He also planned to use self-contained pods to transport athletes around the Olympic Village.
Such vehicles will still be in use, but on a much smaller scale – “far from what we had hoped and envisioned,” a Toyota source said. A full-scale Olympics, the source said, would have been a “big moment for electric cars.”
A Toyota spokeswoman declined to comment on whether there had been any changes in its marketing.
Wireless operator NTT Docomo Inc had been considering campaigns to demonstrate 5G technology, but the company is waiting to see what organizers decide regarding domestic viewers, a representative said.
Travel agencies JTB Corp and Tobu Top Tours Co launched Games-related packages in mid-May, but their websites say these could be canceled.
Tobu Top Tours “predicted that things would change by the minute” but sold their packages as planned, a spokesperson said. The travel agency and JTB said they would reimburse customers if no spectators were allowed or the Games were canceled.
Olympic sponsors had planned to provide Japan’s top CEOs with itineraries that included welcome parties with celebrities and famous athletes, private cars and lounges, the employee of the sponsoring company said.
Some companies have now reduced those plans to Games tickets associated with hotel stays or freebies, the person said.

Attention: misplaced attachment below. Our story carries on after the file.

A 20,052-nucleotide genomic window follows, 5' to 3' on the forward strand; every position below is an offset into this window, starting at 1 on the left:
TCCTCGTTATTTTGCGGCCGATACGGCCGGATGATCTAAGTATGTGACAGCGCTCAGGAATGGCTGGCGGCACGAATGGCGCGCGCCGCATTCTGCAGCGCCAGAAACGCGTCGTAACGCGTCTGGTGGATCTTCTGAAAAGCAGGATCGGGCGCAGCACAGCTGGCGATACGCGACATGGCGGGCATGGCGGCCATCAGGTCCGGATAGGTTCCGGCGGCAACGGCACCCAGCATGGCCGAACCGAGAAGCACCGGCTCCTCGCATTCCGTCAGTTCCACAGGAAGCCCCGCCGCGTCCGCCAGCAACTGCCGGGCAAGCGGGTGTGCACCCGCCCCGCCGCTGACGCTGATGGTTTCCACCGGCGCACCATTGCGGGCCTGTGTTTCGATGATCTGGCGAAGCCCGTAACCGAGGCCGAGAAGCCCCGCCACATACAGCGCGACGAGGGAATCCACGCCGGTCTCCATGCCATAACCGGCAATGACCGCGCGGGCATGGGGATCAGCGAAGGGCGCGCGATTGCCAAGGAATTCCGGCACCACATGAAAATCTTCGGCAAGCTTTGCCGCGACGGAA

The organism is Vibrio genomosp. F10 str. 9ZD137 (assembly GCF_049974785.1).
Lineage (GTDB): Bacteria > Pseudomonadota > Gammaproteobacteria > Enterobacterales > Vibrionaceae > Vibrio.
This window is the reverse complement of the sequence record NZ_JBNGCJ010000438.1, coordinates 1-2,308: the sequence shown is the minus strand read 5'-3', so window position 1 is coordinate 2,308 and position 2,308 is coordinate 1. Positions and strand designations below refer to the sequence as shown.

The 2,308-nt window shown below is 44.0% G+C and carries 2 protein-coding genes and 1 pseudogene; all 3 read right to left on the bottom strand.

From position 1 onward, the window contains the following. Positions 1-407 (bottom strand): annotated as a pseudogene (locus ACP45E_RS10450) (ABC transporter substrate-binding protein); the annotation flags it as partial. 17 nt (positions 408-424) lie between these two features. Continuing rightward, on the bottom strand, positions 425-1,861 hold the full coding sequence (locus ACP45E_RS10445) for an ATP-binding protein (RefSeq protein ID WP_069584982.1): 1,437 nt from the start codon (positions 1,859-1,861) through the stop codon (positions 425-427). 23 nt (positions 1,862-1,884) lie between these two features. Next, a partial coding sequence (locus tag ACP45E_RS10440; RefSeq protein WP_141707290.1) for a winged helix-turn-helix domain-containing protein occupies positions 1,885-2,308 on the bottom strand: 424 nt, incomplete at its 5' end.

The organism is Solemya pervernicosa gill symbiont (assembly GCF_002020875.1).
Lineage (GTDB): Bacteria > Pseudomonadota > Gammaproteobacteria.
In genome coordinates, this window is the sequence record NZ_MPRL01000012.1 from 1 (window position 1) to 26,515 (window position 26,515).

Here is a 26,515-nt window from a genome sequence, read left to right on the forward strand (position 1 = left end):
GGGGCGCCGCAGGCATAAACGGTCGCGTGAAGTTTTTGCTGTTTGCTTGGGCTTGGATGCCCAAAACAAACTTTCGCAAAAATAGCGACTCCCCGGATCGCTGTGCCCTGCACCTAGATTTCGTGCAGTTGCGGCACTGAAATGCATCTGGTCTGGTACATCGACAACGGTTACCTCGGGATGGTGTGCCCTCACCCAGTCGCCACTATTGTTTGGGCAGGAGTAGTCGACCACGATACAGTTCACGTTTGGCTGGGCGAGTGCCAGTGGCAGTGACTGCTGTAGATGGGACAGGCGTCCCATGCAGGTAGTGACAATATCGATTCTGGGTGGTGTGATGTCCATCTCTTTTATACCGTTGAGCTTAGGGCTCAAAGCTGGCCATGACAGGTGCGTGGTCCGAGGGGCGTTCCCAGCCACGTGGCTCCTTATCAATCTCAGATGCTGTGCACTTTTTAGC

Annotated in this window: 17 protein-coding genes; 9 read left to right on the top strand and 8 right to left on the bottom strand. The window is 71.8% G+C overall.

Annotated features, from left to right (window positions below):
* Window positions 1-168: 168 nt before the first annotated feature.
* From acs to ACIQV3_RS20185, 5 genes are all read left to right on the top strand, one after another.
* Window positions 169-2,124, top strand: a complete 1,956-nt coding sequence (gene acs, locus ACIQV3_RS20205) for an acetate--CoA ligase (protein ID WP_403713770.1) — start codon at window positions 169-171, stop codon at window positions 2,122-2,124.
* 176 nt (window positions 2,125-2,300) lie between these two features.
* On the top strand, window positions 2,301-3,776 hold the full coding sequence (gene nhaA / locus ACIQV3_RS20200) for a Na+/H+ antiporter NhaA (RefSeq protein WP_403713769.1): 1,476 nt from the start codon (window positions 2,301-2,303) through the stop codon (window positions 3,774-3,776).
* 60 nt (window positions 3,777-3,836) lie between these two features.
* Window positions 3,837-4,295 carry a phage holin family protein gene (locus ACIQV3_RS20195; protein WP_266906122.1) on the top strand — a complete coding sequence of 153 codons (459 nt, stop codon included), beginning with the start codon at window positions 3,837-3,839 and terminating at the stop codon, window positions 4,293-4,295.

“There is obviously a much more direct and immediate impact on local advertisers, local attendees and local businesses due to this lack of tourists and attendees,” said Christie Nordhielm, associate professor of marketing at the McDonough School of Georgetown University Business.
Some domestic companies, worried about opposition to the Games, have canceled plans to advertise Olympic athletes or support Japanese national teams, said a person with direct knowledge of the matter and the sponsor’s employee, who was informed of the problem.
“I’m concerned that running Olympic ads could be bad for the business,” said a source at a national sponsor. “At this point, no publicity we could get would make up for what we paid for.”
International advertisers still want to focus on Japan because of the Olympics, said Peter Grasse, founding producer of Mr + Positive, a Tokyo-based advertising production company.
But their message strayed from standard images of Olympic triumph.
“I don’t think people wrote these triumphant scripts,” said Grasse. “It’s a much more low-key sort of respect for humanity.”
Some top global sponsors, whose contracts run until 2024, are cutting promotions from Tokyo and postponing budgets for Beijing to 2022 or Paris to 2024, said a second person with direct knowledge of the matter, and the employee of the sponsoring company who was informed of the matter.
But the national sponsors do not have other Olympic Games.
“This is why we cannot just stop,” said the source of the national sponsor. “Even though the marketing is ineffective.”
($ 1 = 109,4000 yen)
(Reporting by Eimi Yamamitsu, Maki Shiraki, Ritsuko Shimizu and Ju-min Park; Additional reporting by Yuki Nitta, Chang-Ran Kim, Sam Nussey and David Dolan; Editing by Nobuhiro Kubo, David Dolan and Gerry Doyle)